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7 Steps to Better Quality Data in Your New CRM System

One of the main reasons a CRM implementation fails is due to poor quality data, yet all it takes is a bit of preparation and the common issues that cause poor data can be avoided. In this post, I want to talk to you about the process of cleaning and migrating your data into a new CRM system as it’s often something that’s underestimated when implementing Dynamics 365.

Step 1: Identify your data sources

Import Data Sources

This may seem obvious, but it’s often the hardest part. Identifying all the disparate sources of data from around your business can be a frustrating exercise, but to achieve a successful implementation, this must be your starting point when thinking about data.

Traditional sources would include an existing CRM system, spreadsheets and databases like a SQL database or an Access db, but don’t forget about things like contacts in Outlook. This is often the one that gets forgotten about and is also commonly assumed it will just ‘go in’, but from experience this is often the one that is the most frustrating. Outlook’s formatting of addresses can often lead to hair-pulling – even from the most patient of people so don’t leave this one to the end. Most users will have Silo’s of contacts hidden away in their Outlook profiles so make sure you actively search for this data!

Step 2: What type of data do you have?

When you’re reviewing the sources, identify what type of data you have. The most common being companies and contacts, but you may have other data like opportunity or pipeline info as well as a list of contracts – it could be anything really. The idea behind this is to understand what you have in front of you – which brings me onto my next step…

Step 3: Do you need it?

This may seem counter intuitive, but there’s no point you wasting your time sorting, cleaning and importing your data if you’re never going to use it. Be objective and make a call early if you need it or not. This is applicable for full data sets as well as certain records. A common misconception is that a data migration is an all or nothing approach – this, is simply not true, there’s nothing wrong with applying a filter of some sort to remove old data. You may feel you need all your old opportunity or pipeline data in your CRM but what’s wrong with just taking the last 12 or 18 months worth?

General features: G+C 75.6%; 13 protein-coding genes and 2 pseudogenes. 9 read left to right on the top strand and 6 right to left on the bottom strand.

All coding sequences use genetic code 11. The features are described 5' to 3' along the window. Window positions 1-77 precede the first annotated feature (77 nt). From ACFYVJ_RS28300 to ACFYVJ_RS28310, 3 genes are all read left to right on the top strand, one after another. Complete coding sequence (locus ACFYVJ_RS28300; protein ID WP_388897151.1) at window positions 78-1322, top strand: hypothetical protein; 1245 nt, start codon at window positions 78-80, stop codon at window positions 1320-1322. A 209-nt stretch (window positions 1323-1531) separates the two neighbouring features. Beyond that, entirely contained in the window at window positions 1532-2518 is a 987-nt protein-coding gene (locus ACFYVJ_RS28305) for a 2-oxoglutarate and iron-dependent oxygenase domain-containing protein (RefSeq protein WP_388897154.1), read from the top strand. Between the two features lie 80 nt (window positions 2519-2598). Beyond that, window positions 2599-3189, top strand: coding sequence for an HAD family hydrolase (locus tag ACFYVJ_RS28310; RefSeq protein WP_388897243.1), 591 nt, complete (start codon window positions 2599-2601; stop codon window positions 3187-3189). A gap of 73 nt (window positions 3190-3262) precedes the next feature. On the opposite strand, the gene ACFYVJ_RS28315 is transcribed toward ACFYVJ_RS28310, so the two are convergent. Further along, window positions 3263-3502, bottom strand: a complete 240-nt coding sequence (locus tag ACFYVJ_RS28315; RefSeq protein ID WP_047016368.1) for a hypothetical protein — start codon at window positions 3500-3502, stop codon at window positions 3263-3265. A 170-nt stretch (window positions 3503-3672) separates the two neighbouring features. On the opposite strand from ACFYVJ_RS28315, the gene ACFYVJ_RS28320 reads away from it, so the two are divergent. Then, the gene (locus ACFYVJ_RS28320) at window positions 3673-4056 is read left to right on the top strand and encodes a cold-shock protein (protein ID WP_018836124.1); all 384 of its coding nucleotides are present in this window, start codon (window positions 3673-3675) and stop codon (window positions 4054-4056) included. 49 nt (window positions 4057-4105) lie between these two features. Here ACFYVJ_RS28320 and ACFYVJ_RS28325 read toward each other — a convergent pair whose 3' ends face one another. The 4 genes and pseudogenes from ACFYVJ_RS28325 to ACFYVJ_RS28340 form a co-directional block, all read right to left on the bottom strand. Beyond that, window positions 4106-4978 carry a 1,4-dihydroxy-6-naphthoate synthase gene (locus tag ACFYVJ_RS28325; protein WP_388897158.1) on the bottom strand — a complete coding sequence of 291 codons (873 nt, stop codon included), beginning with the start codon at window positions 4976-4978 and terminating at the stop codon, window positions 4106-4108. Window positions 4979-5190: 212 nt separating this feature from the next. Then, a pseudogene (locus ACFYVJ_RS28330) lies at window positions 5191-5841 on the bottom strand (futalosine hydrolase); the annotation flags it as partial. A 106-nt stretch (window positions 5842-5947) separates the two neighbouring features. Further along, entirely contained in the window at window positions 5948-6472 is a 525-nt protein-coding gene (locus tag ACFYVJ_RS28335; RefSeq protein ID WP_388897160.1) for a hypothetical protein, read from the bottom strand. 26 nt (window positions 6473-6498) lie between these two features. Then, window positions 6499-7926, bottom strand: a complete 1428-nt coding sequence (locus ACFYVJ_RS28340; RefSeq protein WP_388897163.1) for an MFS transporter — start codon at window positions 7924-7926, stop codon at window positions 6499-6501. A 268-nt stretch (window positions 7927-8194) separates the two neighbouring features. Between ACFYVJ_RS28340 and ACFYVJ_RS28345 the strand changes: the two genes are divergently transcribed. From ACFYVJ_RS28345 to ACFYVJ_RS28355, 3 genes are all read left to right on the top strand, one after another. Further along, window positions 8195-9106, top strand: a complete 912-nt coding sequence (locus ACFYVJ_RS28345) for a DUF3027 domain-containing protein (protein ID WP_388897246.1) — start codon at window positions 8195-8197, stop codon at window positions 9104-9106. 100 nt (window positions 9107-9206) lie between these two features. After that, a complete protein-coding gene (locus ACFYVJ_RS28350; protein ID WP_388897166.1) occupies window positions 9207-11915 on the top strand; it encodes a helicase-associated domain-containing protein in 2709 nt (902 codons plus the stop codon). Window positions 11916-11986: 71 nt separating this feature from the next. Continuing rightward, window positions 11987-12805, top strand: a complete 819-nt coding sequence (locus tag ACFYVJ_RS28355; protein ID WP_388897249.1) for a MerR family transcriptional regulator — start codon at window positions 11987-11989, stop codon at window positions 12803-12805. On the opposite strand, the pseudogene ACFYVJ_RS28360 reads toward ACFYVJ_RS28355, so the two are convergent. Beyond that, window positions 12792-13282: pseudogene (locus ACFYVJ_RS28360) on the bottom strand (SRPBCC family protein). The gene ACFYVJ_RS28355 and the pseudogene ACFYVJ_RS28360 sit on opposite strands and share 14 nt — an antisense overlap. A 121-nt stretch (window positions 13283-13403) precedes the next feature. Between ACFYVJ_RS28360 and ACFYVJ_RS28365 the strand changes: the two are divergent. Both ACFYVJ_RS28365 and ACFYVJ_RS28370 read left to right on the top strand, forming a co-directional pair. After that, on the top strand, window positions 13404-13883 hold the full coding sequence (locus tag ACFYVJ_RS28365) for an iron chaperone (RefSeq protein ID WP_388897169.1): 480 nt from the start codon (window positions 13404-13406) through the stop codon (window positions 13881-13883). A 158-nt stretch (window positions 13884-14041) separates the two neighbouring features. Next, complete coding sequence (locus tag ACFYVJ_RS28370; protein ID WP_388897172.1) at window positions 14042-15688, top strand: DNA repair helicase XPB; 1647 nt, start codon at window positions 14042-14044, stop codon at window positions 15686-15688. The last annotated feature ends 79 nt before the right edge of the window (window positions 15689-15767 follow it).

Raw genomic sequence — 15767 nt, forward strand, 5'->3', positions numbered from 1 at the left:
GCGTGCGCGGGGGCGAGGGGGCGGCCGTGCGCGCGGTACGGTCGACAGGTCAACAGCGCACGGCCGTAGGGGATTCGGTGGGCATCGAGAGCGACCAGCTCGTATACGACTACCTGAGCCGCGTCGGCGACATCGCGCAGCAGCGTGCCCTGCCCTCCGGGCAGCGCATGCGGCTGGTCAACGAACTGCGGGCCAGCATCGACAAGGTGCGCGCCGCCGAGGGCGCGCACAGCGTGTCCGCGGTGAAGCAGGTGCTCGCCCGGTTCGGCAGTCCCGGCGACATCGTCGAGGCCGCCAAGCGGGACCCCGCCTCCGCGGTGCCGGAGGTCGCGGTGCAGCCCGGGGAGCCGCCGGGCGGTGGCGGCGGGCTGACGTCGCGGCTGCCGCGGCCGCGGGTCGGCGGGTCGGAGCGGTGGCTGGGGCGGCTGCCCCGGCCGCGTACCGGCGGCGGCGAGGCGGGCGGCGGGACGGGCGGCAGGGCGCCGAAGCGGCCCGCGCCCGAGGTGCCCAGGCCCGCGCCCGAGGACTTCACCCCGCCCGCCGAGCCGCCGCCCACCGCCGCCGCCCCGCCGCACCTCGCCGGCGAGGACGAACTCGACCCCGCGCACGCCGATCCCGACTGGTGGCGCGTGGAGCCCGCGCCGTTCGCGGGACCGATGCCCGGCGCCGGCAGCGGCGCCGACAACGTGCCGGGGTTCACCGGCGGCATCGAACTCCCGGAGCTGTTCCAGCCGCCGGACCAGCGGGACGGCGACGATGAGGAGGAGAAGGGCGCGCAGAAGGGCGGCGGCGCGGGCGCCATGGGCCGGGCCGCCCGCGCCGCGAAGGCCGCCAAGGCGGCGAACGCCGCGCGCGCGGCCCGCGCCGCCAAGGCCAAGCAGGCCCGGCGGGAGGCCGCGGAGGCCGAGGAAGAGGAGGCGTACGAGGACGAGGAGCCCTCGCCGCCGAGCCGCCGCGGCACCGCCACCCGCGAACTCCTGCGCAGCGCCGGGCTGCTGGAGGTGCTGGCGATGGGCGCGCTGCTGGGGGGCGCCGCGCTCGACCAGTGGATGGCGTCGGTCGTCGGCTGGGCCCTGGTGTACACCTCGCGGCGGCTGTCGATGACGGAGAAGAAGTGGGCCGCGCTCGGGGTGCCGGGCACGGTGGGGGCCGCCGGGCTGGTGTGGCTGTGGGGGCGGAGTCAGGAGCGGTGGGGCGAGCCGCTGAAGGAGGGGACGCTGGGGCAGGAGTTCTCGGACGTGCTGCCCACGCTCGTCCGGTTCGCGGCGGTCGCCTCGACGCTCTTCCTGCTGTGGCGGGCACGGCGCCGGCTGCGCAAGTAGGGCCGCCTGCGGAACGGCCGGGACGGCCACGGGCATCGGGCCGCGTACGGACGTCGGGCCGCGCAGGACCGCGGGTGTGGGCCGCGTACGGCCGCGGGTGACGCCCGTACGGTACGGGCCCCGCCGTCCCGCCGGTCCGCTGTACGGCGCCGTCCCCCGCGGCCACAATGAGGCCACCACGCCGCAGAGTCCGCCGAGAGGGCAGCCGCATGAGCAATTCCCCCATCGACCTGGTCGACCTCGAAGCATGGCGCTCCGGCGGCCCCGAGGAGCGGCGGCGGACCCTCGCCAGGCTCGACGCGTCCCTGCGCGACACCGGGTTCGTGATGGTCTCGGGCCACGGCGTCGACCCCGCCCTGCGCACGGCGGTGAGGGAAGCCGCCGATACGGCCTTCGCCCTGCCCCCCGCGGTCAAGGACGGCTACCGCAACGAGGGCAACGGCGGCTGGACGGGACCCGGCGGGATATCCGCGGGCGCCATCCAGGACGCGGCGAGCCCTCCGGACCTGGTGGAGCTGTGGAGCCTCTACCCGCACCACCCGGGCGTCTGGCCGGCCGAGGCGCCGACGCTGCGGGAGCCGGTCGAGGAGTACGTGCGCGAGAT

Step 4: Order your data sources

Most CRM systems are relational databases – put simply, this means that your data in most cases will link together in some way in the new system. It’s important for you to understand what order you will need to import your data in. For example, for most CRM systems, you’ll need the company record in the system before you can import contacts and possibly both companies and contacts before you import opportunity data. This is a vital step and you won’t be able to import it properly if you don’t do this.

Step 5: Time to clean!

This is the step we all hate – cleaning and removing duplicate data from your data sources. I’ll be honest and say there’s no magic solution to this, it takes a lot of hard work and it’s mostly manual. Let’s use company data as an example, if you’ve got multiple sources of company data, the chances are very high that you’ve got duplicates and you don’t want to begin life with a new system with duplicate data in the system – you’re setting the CRM up for failure!
The best thing you can do here, is to create or download a template for the data and add the data you want to import to this, removing the duplicates.

Step 6: How do you link your data

Remember I mentioned that most CRM systems are relational databases? You’ll need to find some way of telling the system that the contacts you are importing are related to the companies you imported earlier. The easiest way to do this is use a key of some sort. Don’t worry if this sounds technical – it isn’t. You need to identify or make something unique on the records so that the system will know what to link the records to.
For most people, they can use the company name and that’s fine in some cases, but if it isn’t, it will be more accurate to use a number. Create an account number of some sort and add this number into your company records template and add the same number to the related contacts. Now you have a way to link the records!

Step 7: Import your data

Okay, so finally it’s time to import the data!
Make sure you backup your system before you do this or have a way to remove the imported data as you’ll probably end up running this process more than once to get your data in. but once it’s in, don’t think the journey’s over. The hard work starts with maintaining the data quality in your new system. If you’re looking for a partner to help you or provide guidance with your data import issues, contact Rocket CRM.

About Kyle Mckie

Kyle was born in South Africa to a South African dad and an Italian mum. Kyle has spent over 10 years working in the CRM industry (8 Years with Microsoft Dynamics). Prior to setting up Rocket CRM he was working as a Senior Solution Architect for a Microsoft Gold Partner. Kyles early career was spent in Hotel management and from that he developed a passion for delivering excellent customer experiences.